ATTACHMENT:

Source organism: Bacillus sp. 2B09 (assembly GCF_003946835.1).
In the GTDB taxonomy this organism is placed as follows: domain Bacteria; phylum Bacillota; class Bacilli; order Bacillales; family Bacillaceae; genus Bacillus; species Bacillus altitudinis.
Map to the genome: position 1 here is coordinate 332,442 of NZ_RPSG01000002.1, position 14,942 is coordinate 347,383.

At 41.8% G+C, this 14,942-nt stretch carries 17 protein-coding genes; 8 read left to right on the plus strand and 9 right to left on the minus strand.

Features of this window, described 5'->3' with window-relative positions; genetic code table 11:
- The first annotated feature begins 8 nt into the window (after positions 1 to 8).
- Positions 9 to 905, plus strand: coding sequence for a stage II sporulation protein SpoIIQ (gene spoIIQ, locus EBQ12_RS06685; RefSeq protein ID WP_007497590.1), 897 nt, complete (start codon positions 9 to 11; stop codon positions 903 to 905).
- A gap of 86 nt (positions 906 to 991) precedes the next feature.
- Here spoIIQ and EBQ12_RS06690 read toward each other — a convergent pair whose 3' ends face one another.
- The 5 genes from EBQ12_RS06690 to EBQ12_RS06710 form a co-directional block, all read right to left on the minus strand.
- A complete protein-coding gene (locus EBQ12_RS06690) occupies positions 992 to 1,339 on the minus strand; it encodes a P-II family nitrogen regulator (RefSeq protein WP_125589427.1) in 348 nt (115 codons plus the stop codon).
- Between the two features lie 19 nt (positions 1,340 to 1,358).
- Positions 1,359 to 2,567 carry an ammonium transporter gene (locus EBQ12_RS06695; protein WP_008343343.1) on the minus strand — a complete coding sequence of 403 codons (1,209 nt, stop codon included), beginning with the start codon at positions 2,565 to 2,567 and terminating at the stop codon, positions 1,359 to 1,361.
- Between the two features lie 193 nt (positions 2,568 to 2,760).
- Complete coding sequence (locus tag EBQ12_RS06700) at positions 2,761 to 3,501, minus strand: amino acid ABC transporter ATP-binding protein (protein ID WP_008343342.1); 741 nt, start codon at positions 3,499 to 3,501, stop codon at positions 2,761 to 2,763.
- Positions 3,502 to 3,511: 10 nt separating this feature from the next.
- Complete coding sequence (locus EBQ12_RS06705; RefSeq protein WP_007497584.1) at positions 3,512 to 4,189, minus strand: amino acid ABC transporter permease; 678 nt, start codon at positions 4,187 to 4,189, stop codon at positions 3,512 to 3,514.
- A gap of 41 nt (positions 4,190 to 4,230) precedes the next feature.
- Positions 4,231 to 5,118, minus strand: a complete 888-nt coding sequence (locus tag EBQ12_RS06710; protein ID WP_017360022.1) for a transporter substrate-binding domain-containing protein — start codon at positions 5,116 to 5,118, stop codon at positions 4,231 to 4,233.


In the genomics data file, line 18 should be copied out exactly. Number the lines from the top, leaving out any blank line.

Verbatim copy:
- A gap of 41 nt (positions 4,190 to 4,230) precedes the next feature.